An interview with a 19-year-old survivor of the Syrian civil war
Since the Syrian civil war began in 2011, an estimated 400,000 people have died and hundreds of thousands have been displaced. With news that the Islamist State is on the verge of defeat, and the possibility of peace is imminent, Jony Aznar of the charity Aid to the Church in Need spoke with Antoine Haddad, a 19-year-old member of the Armenian Catholic Church.
Having grown up during of the Syrian civil war, Haddad recalls what it was like living through the violence and chaos.
“I was in school, and all of a sudden, the building shook, and the glass broke, and I started to scream. I did not understand what was happening. We could only pray,” he said.
Haddad talked about the day he learned that an armed group had moved into his neighborhood.
“We could not move. Death came very close, and it is one of the worst things a human being can experience. But when the gunmen entered the buildings, we were able to escape the house,” said Haddad.
After fleeing to a relative’s home, they were forced to return as a result of financial difficulty.
“One Sunday, I felt that I had to go to Mass. I needed to pray in the church because I was spiritually tired. During Mass, my phone rang several times. It was my mother,” said Haddad.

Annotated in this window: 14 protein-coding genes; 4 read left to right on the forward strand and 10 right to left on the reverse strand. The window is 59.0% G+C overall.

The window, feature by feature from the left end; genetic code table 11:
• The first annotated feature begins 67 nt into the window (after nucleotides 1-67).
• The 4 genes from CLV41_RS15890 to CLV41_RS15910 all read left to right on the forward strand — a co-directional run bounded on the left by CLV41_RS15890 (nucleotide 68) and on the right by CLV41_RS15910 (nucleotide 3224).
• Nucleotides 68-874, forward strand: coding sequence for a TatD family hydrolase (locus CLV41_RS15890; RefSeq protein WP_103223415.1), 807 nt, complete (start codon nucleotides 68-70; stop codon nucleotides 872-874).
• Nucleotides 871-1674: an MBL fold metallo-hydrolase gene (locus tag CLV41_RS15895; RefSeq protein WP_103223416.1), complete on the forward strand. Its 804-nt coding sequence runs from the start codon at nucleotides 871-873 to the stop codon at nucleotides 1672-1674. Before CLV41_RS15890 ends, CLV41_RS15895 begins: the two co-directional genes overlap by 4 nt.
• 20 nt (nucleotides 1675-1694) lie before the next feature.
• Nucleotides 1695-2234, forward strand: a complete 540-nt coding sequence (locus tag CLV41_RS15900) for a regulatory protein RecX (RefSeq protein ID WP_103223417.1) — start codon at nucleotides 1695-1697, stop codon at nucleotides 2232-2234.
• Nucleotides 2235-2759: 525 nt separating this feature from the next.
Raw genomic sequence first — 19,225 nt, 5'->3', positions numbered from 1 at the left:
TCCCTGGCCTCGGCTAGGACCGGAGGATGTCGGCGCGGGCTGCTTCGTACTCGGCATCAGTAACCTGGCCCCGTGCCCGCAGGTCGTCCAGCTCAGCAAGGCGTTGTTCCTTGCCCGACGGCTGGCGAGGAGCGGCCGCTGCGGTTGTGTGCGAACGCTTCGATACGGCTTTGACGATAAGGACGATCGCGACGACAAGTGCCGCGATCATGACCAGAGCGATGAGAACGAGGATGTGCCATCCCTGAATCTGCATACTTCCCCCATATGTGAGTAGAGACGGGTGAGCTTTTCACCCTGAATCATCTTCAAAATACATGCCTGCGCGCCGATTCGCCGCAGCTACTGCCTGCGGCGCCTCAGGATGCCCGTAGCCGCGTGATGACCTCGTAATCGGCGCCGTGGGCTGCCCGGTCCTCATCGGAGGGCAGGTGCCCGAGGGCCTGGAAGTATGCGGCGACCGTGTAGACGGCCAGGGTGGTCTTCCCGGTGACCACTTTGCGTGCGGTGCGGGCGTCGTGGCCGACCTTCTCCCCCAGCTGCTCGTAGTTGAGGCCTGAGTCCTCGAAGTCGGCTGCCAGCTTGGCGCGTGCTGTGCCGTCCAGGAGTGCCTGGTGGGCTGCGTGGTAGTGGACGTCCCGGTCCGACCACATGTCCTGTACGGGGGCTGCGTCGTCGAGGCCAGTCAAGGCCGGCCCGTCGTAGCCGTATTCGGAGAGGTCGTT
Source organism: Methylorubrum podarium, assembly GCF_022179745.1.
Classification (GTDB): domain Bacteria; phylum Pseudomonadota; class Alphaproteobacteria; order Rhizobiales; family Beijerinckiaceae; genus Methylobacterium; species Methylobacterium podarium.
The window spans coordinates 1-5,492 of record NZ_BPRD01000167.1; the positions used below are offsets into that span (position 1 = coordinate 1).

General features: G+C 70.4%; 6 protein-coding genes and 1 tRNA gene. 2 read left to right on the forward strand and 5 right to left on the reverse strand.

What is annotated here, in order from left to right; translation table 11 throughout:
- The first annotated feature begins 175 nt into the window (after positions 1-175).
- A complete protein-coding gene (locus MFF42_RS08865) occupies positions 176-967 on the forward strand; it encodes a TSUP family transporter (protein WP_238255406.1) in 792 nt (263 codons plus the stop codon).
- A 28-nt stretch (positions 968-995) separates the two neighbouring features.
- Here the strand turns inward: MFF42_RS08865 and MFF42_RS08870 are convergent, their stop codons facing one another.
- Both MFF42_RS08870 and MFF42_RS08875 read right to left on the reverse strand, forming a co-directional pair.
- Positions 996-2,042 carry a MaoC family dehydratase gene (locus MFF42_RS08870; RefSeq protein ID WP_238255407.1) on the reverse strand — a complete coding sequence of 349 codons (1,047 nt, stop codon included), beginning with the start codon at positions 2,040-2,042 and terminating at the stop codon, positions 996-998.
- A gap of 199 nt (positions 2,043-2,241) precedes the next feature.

She told me not to come home because shells were coming down on the neighborhood. But I couldn’t stay away from my family, so I went back to the house. I saw destruction everywhere.
My father and brother were not home; they were helping a young man who’d been wounded by a shell. I was terrified. I cannot describe the pain I experienced then.
Another day, I was preparing for an exam, and I went to the store to buy pens. I heard a very loud voice on the way back, and I ran to the house to see what had happened. It was completely destroyed, though a neighbor told me that my family was safe.
The trials of war brought a test of faith for Haddad as well.
“When I was young, my relationship with God was good, but since then, I’ve struggled at times. I always ask, ‘Why, Lord, why all this pain?’”
In spite of his struggles, Haddad persisted in his faith, and tooday he teaches catechism and helps out with educational programs run by his local Church.
“I love my country for one good reason: the special social life and fraternal spirit that exist in the Church. But I have to travel, because there is no future here. I dream of becoming an actor—so I can share humanitarian messages—and of eventually living peacefully in a country that has suffered so much,” he said.
“The pain, poverty, and hunger we’ve endured are enough.”
Aid to the Church in Need supports the faithful wherever they are persecuted, oppressed or in pastoral need. ACN is a Catholic charity – helping to bring Christ to the world through prayer, information and action. To learn more or to offer your help, visit churchinneed.org.